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Fracking and shale gas consultation starts in Scotland

Words: Roger Milne

The Scottish Government has begun consulting on the future of unconventional oil and gas in Scotland, including on hydraulic fracturing or ‘fracking’, and coal bed methane extraction.

Energy minister Paul Wheelhouse said: “As most of Scotland’s unconventional oil and gas deposits occur in and around former coalfields and oil shale fields in Scotland’s Central Belt, which contains some of the most densely populated areas of the country, as well as in the area around Canonbie, Dumfriesshire, it is vitally important that communities, businesses and interest groups from across Scotland have an opportunity to put their views across.”

He added: “The government has a very important decision to make in determining the future of unconventional oil and gas in Scotland. Once the consultation closes and the responses have been independently analysed, we will then consider the full range of evidence, and make our recommendation. In doing so, we will give careful consideration to the extraction methods for both shale oil and gas, and coal bed methane.”

The Midland Valley (central Scotland) is estimated to hold at least 49.4 trillion cubic feet of shale gas. But it is likely that only some of it could be extracted. Under a central production scenario, around 2 per cent of this resource (947 billion cubic feet) is likely to be commercially viable for production, according to an assessment by the British Geological Survey (BGS).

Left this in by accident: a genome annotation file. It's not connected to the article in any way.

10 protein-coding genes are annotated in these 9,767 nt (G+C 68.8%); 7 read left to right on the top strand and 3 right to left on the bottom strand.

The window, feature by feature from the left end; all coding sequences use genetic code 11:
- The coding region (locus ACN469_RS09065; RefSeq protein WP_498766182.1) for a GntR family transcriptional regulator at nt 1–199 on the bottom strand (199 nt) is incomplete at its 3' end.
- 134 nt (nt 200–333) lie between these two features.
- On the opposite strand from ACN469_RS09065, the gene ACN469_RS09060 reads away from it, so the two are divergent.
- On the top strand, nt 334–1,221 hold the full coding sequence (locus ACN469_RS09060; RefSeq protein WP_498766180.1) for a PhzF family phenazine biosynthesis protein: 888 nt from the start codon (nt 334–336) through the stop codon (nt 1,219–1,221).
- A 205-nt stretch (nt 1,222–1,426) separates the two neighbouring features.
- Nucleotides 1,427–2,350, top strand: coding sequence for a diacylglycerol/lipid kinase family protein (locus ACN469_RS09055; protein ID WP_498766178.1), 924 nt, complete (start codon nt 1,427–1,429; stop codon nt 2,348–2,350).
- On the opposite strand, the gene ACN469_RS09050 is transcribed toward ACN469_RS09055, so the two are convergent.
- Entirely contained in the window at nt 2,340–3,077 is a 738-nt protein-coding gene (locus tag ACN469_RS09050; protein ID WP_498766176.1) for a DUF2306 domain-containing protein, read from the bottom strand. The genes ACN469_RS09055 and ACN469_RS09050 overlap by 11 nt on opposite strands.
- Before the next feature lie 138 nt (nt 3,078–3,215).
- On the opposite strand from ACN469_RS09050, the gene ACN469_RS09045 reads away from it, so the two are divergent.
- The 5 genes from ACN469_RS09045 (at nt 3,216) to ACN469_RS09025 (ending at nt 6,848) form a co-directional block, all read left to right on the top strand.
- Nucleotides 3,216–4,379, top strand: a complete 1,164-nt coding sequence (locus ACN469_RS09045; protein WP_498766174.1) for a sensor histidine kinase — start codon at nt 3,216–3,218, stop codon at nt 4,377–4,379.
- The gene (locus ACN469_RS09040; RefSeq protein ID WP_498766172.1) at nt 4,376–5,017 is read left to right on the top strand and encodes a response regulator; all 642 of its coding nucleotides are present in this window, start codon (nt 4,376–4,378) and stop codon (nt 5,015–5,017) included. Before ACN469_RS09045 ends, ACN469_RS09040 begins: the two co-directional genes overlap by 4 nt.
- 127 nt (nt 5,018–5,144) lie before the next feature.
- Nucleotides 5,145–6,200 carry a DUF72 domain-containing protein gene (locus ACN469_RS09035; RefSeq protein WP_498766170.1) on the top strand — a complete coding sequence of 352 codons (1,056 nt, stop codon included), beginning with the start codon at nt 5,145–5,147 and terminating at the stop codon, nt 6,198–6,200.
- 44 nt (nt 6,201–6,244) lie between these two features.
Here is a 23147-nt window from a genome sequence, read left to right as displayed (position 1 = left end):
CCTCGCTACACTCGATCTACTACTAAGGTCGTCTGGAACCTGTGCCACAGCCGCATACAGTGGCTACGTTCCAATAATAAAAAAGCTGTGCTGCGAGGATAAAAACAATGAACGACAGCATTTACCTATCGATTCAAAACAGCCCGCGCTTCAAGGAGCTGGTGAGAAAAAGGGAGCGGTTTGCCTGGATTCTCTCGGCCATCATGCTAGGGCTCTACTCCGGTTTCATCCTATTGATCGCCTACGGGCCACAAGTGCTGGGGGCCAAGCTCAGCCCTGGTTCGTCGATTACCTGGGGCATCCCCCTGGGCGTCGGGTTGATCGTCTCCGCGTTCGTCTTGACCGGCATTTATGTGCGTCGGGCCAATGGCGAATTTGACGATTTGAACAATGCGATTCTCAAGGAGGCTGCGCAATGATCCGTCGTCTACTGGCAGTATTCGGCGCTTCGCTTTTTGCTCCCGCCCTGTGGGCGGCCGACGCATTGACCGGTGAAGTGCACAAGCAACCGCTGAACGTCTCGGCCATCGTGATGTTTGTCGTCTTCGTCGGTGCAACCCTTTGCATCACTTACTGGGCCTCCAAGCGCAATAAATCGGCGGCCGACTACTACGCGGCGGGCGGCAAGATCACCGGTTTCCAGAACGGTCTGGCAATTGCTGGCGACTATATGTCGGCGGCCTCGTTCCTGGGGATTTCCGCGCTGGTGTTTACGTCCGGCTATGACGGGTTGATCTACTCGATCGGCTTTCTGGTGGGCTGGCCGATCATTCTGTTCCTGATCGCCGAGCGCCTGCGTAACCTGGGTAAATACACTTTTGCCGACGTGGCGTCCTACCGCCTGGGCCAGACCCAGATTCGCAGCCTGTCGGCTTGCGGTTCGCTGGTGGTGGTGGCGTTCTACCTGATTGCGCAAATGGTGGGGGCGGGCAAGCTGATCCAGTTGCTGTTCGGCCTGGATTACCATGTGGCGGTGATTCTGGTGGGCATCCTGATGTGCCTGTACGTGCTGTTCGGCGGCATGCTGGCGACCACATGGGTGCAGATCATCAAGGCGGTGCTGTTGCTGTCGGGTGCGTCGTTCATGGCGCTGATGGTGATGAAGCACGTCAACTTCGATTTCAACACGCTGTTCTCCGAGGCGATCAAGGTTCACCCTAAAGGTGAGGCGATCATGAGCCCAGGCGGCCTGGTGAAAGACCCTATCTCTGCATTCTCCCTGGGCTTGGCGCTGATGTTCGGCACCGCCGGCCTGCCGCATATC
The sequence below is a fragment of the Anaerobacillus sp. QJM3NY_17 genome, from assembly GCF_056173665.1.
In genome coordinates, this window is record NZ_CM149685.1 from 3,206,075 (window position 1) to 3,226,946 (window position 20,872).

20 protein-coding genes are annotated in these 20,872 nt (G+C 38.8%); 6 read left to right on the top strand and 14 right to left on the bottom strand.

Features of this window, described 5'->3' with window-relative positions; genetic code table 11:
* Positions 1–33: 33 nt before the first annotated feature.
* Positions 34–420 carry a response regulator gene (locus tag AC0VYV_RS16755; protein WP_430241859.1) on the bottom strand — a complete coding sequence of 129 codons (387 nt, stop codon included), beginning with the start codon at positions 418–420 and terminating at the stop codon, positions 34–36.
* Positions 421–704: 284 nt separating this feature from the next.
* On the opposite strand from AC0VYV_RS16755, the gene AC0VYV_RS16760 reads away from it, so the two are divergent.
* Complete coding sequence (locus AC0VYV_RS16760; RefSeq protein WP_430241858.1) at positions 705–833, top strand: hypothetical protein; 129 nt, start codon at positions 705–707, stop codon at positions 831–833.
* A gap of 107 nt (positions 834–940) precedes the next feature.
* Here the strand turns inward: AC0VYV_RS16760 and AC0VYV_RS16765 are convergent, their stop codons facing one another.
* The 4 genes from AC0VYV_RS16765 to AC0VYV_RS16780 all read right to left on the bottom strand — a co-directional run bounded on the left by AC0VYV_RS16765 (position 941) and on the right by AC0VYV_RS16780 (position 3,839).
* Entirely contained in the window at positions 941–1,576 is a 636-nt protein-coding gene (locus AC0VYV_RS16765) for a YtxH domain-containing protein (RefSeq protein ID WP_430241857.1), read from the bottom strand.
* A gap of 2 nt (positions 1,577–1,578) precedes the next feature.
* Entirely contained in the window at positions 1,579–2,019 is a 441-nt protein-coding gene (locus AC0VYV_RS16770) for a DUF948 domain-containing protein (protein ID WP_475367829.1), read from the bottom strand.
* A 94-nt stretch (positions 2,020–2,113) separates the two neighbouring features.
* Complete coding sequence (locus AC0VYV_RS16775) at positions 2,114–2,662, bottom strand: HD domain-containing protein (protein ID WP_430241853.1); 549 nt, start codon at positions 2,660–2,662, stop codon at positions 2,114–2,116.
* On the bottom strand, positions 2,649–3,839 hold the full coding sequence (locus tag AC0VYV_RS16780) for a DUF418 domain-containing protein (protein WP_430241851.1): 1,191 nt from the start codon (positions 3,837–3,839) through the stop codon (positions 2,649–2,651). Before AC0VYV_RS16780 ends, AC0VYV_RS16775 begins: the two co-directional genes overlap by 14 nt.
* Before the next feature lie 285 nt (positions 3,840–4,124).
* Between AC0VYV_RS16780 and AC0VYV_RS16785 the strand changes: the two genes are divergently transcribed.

The document suggests that recovering the shale gas could generate £1.2 billion (in total) for Scotland’s economy, and create 1,400 jobs. It could increase security of gas supply, particularly for energy-hungry industries. Additionally, it could potentially provide an important raw material for Scotland’s petrochemical sector, which is a significant employer. It also pointed out community benefit schemes triggered by the development could fund local investment.

But the government has highlighted that “strong, coordinated regulation would be required to reduce or eliminate adverse impacts”.

“An unconventional oil and gas industry is likely to lead to increased greenhouse gas emissions, which would make it more challenging to achieve Scottish climate change targets.”

Kate Houghton, planning policy and practice officer, RTPI Scotland said noted that Scottish Government has launched its four month consultation on fracking just one week after its draft climate change plan (pdf) and its energy strategy.

"We are pleased to see these decisions considered as a suite of issues. It will be important that the decision on whether to allow fracking in Scotland is rooted in the national strategy for ensuring a secure supply of clean energy, and the ambitions for cutting carbon emissions outlined in the draft climate change plan.

"The retirement of much of Scotland’s existing energy generation capacity is expected in the near future. Given the long term nature of energy infrastructure delivery, this means we have an opportunity to make a choice about the direction of our energy production. The consultation on fracking will be essential scrutiny of the case for making unconventional gas part of this mix."

Talking "Fracking": A Consultation on Unconventional Oil and Gas can be found here.

Image credit | iStock